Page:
Universe at War Original Soundtrack :: Review by Jay Semerad
Frank Klepacki's downloadable version of the Universe at War soundtrack showcases more of the artist's traditional electronic sound but with a darker, less playful edge. His tracks clash and grind, the heavy guitar riffs are unrelenting, and the drums are furious.
The opening tracks have a dark, ominous scoring carried by strings that settle in to the rest of the hard rock environment rather appropriately, as in "Doom of the Aliens" or "Anticipating". Each track lets the strings carry a somber melody beneath a bed of guitar and drum work. The real meat of each piece is in the electronic processing and the depth he puts into each patch; rarely does it appear instantly recognizable, although the bass line at the beginning of "Anticipating" reminded me, pleasantly, of Morphine or maybe Rage Against the Machine.
Klepacki has gone to lengths to make the dark, alien soundtrack almost feel tangible. The atmospheric tracks like "Schematic" are both interesting and creepy at the same time, even in the way the string patches are mangled and processed. Even hard rock tracks like "Haunting" have interesting breakdowns mid-song. "Modern Design", among others, are more like updated versions of his classic sound, still containing an techno groove but with the appropriate mood for the new landscapes. Other highlights for me include the choir singing in "Display of Power", "Masari Suite", and "Disturbance", where Frank really reaches out for that grand, heroic theme that he's been striving to write in many of his past soundtracks.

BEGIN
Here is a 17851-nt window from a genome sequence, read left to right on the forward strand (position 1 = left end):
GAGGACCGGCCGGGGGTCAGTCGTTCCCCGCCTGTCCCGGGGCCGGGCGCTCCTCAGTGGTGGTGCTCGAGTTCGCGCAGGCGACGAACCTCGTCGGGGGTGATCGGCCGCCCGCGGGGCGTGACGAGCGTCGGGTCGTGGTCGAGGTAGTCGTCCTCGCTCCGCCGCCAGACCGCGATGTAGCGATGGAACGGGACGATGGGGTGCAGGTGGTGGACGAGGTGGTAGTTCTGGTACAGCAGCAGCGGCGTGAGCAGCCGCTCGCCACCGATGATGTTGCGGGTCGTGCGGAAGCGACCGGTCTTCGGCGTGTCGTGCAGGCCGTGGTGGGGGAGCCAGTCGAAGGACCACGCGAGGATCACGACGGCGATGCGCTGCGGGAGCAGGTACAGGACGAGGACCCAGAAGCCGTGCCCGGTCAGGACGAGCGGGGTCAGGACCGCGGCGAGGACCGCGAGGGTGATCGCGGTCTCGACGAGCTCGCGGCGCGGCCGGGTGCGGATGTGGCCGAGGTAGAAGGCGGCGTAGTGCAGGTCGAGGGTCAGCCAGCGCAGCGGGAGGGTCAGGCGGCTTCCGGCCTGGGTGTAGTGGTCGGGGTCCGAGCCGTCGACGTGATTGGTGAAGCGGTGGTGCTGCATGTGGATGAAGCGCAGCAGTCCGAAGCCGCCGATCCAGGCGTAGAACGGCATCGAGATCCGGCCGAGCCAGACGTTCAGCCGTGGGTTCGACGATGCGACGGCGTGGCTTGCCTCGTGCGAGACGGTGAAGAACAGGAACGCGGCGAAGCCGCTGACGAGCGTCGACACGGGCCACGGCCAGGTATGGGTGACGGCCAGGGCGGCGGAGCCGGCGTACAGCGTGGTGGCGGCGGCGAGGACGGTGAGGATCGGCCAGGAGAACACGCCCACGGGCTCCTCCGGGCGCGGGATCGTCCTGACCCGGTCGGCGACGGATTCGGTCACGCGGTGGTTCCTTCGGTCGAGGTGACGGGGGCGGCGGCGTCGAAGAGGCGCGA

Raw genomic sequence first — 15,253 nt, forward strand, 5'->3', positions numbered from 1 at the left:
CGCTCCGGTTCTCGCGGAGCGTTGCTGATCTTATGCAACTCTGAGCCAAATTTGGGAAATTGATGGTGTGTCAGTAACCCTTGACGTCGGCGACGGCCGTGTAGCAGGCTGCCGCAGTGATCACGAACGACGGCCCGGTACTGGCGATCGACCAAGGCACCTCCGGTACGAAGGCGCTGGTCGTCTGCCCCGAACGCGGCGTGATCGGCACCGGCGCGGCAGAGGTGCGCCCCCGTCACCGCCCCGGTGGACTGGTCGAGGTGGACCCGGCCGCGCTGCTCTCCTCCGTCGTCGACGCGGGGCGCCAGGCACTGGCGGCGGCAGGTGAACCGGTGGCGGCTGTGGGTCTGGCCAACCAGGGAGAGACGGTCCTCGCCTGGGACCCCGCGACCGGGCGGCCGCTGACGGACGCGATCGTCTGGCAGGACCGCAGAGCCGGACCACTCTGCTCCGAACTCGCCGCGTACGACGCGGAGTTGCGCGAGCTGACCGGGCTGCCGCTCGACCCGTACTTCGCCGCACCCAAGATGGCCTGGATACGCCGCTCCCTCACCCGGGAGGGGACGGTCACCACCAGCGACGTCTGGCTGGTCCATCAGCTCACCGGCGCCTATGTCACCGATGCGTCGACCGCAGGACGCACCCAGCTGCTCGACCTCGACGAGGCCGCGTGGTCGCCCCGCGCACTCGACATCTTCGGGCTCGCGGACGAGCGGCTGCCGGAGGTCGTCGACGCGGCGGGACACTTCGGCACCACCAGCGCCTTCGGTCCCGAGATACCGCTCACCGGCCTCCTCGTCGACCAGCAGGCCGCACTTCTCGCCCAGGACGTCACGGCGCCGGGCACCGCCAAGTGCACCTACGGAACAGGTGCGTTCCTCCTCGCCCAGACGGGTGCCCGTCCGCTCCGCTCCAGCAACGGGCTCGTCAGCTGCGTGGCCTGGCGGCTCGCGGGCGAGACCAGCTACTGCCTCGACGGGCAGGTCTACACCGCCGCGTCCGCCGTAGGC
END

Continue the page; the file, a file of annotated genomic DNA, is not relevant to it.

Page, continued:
In all honesty, it's not the easiest of Klepacki's soundtracks to listen to. Many of the tracks are dark, sinister, moody, or hard-edged and rough around the edges. They don't quite have the playfulness that he branded in his original scores, but that's not to say they aren't amongst his best works. Thematically and compositionally, as well as production-wise, the tracks are skillfully mixed and well written. They serve the game well, and for those who can dig this style, there are some great tracks to pick out of here as good standalone music to pump you up or relive favorite parts of the game.
I'm also a fan of the exotic instruments and percussion he introduces late in the soundtrack because they simply add another element to his music, and give him more room to work with. Certainly, game soundtracks of late have been a great melting pot of various ethnic styles and electronic music. "Ancient Presence" is one of the most cohesive examples I can provide in recent memory. It is perhaps my favorite track on the album and one of Klepacki's most interesting, given his traditional style.
Again, if you love his music, you will get a kick out of many of these tracks and be happy to see that Frank, like his tunes, is still evolving, and still rockin' out with the best. This three disc digital album was released for free by Petroglyph Games, so there's it's certainly worth picking up.
Overall Score: 8/10